School heads and governors ignore Bichard recruitment training advice

Many head teachers and school governors have failed to take key child protection training recommended by the report into the Soham murders.

Sir Michael Bichard recommended that all heads and governors should receive training on safer recruitment after he found that the school that employed Ian Huntley as a caretaker did not properly conform to recruitment guidelines.

Soham Village College failed to take up open references on Huntley, who went on to murder two 10-year-old girls, and failed to identify gaps in his employment history, Bichard found.

And in its third progress report on Bichard’s report into the murders, published last week, the Home Office said only a “low” number of heads and governors had accessed the Safer Recruitment online training programme.

All heads and a nominated governor from each maintained school and non-maintained special school, plus two members of staff from every council, were given free access to the Safer Recruitment programme by the end of December 2005, while at least one person in every school had the “opportunity to complete” the training by the end of March 2006.

The training website is hosted by the National College for School Leadership, which has also commissioned Manchester Metropolitan University to develop a generic package of safer recruitment training materials for the wider children’s workforce.

The government also said last week that the new vetting and barring scheme for people working with children and vulnerable adults will be partly funded by an increase in the price of criminal records disclosures.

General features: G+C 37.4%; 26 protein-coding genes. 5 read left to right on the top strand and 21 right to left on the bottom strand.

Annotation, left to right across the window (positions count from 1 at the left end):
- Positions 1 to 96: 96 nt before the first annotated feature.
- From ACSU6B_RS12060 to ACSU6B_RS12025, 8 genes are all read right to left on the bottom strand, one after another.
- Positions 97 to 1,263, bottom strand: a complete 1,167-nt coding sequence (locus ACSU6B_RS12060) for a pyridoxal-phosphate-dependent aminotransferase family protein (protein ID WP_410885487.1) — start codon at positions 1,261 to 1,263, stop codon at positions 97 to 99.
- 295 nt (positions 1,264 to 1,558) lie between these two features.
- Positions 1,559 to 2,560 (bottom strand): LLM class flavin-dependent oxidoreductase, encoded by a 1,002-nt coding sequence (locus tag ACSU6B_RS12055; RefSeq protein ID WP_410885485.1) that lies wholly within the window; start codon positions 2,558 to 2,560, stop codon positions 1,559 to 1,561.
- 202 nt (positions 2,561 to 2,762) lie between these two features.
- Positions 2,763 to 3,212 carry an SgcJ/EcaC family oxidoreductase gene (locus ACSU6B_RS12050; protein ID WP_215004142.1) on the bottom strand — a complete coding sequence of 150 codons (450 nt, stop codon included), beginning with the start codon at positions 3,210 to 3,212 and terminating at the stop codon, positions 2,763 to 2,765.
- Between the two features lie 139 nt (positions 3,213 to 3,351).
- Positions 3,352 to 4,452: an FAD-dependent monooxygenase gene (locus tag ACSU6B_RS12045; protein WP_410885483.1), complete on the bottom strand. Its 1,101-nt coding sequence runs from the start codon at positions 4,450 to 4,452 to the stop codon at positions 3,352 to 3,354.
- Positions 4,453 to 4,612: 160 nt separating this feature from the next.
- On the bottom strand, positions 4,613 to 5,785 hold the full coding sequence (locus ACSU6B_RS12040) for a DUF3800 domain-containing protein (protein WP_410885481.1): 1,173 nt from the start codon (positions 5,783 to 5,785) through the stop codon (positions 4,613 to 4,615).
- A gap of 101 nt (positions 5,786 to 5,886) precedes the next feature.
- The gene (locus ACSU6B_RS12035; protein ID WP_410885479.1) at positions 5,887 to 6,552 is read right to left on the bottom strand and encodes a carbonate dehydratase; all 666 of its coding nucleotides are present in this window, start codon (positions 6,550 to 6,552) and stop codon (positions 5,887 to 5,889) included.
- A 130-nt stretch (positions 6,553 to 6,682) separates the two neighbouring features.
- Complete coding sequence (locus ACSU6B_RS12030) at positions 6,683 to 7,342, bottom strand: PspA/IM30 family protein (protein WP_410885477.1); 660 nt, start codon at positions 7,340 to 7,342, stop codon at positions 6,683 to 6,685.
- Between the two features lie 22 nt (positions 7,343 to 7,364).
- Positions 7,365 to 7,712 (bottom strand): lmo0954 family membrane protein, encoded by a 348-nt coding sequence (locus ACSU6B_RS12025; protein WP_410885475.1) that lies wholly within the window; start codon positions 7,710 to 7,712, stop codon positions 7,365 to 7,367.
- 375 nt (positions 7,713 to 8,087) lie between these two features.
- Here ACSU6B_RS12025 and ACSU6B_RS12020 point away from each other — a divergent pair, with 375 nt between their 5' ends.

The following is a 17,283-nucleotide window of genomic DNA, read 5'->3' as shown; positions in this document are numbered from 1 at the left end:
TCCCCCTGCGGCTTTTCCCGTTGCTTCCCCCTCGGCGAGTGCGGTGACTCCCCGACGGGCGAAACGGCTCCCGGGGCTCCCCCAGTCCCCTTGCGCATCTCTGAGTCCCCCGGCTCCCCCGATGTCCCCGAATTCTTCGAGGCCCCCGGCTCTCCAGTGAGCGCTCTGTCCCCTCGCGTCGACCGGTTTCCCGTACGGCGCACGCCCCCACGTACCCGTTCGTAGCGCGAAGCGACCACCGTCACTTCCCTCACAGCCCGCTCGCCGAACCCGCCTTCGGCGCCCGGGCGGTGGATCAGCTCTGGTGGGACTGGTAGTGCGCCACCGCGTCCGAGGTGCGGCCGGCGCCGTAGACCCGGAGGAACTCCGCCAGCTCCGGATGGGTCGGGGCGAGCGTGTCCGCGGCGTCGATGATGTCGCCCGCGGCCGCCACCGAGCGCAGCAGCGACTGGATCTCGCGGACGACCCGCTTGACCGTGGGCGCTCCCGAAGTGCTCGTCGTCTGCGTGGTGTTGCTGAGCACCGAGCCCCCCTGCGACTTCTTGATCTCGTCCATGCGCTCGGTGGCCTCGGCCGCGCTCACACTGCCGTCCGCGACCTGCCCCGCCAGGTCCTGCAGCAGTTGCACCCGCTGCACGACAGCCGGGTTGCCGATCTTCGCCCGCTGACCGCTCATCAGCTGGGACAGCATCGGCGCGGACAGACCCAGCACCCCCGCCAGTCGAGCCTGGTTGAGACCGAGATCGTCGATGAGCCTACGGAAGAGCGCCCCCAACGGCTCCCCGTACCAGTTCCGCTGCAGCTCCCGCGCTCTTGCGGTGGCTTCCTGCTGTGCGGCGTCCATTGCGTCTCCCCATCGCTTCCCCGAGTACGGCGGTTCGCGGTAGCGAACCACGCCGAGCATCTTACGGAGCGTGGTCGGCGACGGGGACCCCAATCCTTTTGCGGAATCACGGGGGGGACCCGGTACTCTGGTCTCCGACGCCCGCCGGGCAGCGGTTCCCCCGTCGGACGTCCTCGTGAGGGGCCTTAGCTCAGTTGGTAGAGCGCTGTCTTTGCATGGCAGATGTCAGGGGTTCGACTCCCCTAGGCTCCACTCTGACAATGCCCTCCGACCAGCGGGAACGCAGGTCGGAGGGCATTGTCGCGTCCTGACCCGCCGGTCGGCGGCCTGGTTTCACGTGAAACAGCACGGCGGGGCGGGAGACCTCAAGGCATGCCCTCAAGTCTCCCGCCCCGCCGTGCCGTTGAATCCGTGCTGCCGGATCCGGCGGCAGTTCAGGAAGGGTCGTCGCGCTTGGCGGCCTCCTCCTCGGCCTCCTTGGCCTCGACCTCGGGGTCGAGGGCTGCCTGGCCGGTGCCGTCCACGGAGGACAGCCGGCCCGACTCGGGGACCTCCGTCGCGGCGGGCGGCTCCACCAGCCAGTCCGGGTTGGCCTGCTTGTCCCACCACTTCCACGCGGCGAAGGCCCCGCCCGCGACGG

The Home Office said the vetting and barring scheme’s estimated 22m annual running costs were “likely to be funded by an increased [Criminal Records Bureau] disclosure fee”.

The scheme will be established through the Safeguarding Vulnerable Groups Bill, which is currently making its way through parliament.

The government looks likely to cover the costs of developing the scheme. But the fee levels for criminal records disclosures will be reviewed when the scheme starts operating in 2008.

The Criminal Records Bureau is also developing a “prioritised list” of “challenging” countries that have “insufficient quality” criminal records systems but send large numbers of people to the UK to work in sectors, such as social services, where checks are required.

  • Bichard Inquiry third progress report at

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